A Broad Look at the Lymphatic System



 

The Lymphatic System________________________

An Overview of the channels of our immune system

The lymphatic system is a collection of vessels and nodes that run parellal to the cardiovascular system.  The fluid within the lymph vessels is called "lymph" and it is made from the blood plasma.  Lymph carries nutrients, oxygen, and hormones to the interstitual spaces then removes toxins and cellular wastes products.  The nodes help to return the fluid back to the vessels which then carry the fluid to the heart where it enters the cardiovascular system and is carried to our eliminating organs.  With a properly functioning lymphatic system our body is able to recieve and eliminate the necessary components for our everyday life as well as protect us against invading pathogens.

 

Within the lymphatic system there is lymph fluid, one-way flow vessels, and organs and glands that contain lymph tissue.  Major node locations are found in all major joints.  In other words, whereever you can fold and bend your body there is a collection of nodes.  The most commonly known of these are the Tonsils, which act as our first line of defense for airborne pathogens.  

The two most important organs of the lymphatic system are the Thymus and the Spleen.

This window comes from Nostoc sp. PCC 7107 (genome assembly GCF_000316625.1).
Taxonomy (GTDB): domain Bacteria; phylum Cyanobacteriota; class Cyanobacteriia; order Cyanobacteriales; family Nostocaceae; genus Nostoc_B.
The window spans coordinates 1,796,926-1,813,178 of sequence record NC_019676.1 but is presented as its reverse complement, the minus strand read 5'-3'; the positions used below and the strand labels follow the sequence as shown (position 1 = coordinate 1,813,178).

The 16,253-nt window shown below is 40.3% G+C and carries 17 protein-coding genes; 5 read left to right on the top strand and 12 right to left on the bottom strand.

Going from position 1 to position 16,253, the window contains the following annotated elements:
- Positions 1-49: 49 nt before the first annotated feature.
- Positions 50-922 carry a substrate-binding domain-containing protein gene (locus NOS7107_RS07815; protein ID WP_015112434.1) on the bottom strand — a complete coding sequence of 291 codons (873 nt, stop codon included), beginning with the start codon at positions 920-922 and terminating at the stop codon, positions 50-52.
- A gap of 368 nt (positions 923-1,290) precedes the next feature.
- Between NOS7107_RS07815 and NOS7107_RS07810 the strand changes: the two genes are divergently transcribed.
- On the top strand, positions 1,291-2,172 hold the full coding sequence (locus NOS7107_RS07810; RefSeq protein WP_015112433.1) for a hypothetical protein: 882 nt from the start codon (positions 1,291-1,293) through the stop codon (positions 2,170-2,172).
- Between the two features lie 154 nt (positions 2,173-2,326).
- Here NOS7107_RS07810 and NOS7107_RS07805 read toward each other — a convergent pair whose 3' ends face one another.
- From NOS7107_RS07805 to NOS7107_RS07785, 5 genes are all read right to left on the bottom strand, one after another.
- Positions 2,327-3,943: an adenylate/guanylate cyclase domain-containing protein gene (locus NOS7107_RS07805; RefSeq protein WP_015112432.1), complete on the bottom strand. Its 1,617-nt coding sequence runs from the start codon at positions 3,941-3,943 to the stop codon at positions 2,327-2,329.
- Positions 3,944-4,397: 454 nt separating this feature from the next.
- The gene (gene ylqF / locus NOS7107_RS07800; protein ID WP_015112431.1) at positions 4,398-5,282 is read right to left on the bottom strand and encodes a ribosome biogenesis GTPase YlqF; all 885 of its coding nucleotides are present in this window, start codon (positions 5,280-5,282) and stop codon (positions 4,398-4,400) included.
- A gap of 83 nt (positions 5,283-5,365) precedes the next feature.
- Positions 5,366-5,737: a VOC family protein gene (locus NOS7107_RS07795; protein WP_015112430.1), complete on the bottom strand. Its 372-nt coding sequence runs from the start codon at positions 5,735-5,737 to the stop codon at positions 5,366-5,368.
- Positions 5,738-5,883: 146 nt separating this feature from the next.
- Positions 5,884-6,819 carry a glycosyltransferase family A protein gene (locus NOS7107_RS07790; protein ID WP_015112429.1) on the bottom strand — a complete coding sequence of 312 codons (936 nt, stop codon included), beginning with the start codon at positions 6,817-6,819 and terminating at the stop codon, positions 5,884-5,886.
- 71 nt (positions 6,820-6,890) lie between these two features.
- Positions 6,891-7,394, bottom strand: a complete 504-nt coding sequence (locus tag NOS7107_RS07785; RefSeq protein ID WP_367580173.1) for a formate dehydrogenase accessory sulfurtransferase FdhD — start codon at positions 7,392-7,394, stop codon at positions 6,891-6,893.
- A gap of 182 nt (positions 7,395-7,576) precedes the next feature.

The Thymus is found in the upper chest behind the sternum.  This is where T Lymphocytes (T Cells) stay until they mature.  Once mature the cells move through the blood to other lymphatic organs such as the spleen.    

 

The Spleen is found just behind the stomach.  This is where many lymphocytes wait to detect pathogens and where damaged cells and debris are filted from the blood.

 

 

 

As shown in the picture above the lymph moves into the interstitual spaces of the tissues after being compressed through the capillaries.  This is how the nutients are delived to the tissues while toxins are removed.   Manual Lymphatic Drainage (MLD) is the treatment massage therapists use to reduce swelling and promote lymphatic movement.  There are numerous reasons your lymph may become sluggish including Primary or Secondary Lymphodema.  Lymphodema is an accumulation of fluid causing swelling.  

Lymphodema is what you notice when your legs, for example, swell after being sedentary for longer than normal durations.  Massage therapists use MLD to move the lymph through the vessels and nodes.  The treatment is extremely light pressure as the vessels are close to the skin surface. It is a very calming experience when treated only as lymphatic massage.  The technique can be combined with other remedial therapies such deep tissue, post-surgery methods, and / or cupping techniques.  Often the MLD is used in conjuction with other therapies during a treatment to stimulate lymph flow before deeper manual therapies are used. If you feel heavy, tired, or swollen please make a Lymphatic Drainage appointment with one of our practitioners today.

 

Refences:

Buddiga, P. (2013, September 19). Lymphatic System Anatomy. Retrieved from https://emedicine.medscape.com/article/1899053-overview#showall

Images retrieved from Google images.

 

Disclaimer: All informaiton on this website is intended for educaitonal purposes only, and does not replace medical advice.  If you have any health concerns, please book a consultation for personalised care, or see your medical practitioner.

 

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